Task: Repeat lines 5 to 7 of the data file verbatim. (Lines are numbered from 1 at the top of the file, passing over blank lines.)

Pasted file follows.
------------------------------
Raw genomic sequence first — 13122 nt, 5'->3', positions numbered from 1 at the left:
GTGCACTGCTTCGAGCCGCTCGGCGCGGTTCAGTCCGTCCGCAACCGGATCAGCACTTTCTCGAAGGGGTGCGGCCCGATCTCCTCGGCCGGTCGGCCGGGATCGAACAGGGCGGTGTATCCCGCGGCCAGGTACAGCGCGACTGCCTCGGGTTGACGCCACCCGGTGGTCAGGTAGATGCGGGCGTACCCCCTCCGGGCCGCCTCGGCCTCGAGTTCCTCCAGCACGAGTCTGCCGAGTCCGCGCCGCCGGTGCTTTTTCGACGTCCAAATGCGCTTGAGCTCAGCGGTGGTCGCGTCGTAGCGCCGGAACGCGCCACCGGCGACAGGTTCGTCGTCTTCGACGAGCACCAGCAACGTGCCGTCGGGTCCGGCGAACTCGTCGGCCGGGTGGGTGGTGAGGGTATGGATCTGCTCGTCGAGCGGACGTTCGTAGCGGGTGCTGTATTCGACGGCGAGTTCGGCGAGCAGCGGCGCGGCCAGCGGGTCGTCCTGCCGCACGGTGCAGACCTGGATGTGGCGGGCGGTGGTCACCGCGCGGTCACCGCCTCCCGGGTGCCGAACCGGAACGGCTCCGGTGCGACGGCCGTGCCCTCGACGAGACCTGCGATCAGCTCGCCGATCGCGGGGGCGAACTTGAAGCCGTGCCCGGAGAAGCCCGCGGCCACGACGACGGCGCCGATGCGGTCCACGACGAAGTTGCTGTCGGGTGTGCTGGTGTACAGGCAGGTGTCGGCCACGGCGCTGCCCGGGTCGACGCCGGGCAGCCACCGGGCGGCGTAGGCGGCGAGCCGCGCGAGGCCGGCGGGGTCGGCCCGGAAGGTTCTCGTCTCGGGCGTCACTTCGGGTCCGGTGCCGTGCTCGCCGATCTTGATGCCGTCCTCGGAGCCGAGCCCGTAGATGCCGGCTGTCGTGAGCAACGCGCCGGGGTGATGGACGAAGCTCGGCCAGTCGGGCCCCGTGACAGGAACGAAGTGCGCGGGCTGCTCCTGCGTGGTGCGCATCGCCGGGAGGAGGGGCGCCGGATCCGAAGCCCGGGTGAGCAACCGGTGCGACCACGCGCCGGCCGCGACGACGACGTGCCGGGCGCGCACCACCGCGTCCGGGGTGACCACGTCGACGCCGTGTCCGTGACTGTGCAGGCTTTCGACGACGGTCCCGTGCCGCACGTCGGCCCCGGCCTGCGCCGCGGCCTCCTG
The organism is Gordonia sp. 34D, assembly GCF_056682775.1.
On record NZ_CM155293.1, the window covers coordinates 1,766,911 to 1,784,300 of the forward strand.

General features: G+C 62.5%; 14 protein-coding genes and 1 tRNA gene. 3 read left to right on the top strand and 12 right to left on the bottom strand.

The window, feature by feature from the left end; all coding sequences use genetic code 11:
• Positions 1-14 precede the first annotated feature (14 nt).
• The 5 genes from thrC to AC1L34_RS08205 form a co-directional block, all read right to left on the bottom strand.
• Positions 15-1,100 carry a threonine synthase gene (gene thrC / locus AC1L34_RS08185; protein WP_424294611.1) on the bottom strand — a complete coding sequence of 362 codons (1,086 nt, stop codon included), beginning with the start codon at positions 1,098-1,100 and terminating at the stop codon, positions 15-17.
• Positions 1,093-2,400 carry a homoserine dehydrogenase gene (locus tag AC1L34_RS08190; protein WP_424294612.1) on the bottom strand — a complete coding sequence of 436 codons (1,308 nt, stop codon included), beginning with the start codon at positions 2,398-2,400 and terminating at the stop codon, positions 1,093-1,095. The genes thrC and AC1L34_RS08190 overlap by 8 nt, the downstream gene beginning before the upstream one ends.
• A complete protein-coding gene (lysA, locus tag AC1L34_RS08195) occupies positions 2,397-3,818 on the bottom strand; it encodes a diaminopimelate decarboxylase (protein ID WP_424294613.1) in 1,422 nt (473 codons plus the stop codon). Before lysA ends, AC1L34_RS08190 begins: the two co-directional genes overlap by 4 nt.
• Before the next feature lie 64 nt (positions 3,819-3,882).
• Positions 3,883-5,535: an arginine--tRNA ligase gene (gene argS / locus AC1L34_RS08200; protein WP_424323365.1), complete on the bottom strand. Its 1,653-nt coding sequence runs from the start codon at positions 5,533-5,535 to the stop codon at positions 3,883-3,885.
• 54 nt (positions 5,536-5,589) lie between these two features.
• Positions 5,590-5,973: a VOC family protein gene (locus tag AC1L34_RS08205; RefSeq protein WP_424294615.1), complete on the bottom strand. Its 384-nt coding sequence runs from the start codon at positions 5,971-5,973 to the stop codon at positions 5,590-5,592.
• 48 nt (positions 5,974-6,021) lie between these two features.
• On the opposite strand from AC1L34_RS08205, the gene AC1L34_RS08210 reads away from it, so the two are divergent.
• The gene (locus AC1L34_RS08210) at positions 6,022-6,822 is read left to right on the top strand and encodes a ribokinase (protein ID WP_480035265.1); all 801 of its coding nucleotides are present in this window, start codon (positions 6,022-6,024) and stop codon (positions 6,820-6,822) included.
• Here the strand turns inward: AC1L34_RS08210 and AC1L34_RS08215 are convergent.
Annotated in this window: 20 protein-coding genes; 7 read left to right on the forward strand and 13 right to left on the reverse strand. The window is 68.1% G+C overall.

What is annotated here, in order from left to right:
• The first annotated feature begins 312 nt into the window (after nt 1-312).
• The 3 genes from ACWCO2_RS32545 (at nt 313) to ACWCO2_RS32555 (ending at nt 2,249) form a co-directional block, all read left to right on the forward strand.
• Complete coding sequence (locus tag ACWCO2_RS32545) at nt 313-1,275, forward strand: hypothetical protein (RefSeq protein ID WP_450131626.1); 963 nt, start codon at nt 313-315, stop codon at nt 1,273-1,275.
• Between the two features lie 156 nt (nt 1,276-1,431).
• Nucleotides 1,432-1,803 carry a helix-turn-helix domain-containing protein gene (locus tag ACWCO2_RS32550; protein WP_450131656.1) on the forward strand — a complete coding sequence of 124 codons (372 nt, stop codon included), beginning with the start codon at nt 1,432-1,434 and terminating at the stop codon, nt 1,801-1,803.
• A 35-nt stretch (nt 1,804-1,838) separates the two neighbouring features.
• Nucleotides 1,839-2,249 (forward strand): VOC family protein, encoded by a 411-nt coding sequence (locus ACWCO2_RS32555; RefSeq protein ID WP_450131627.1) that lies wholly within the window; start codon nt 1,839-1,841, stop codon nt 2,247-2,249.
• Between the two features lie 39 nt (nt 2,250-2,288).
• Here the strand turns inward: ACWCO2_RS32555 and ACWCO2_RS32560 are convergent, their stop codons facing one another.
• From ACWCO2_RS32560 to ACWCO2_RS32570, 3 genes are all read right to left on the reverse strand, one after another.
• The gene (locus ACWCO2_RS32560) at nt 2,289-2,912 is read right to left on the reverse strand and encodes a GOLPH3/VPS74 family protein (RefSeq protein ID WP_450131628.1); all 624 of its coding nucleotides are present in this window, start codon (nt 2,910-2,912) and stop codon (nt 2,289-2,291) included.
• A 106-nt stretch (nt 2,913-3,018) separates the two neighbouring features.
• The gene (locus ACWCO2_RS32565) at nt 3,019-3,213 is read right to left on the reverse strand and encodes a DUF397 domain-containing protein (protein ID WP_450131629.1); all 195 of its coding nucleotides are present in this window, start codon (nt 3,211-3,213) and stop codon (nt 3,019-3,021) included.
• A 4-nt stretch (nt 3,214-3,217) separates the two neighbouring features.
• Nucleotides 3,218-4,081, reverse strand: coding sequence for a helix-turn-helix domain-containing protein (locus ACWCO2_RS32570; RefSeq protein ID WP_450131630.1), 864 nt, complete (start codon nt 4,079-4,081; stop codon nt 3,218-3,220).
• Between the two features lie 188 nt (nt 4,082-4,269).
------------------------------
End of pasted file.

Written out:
General features: G+C 62.5%; 14 protein-coding genes and 1 tRNA gene. 3 read left to right on the top strand and 12 right to left on the bottom strand.

The window, feature by feature from the left end; all coding sequences use genetic code 11:
• Positions 1-14 precede the first annotated feature (14 nt).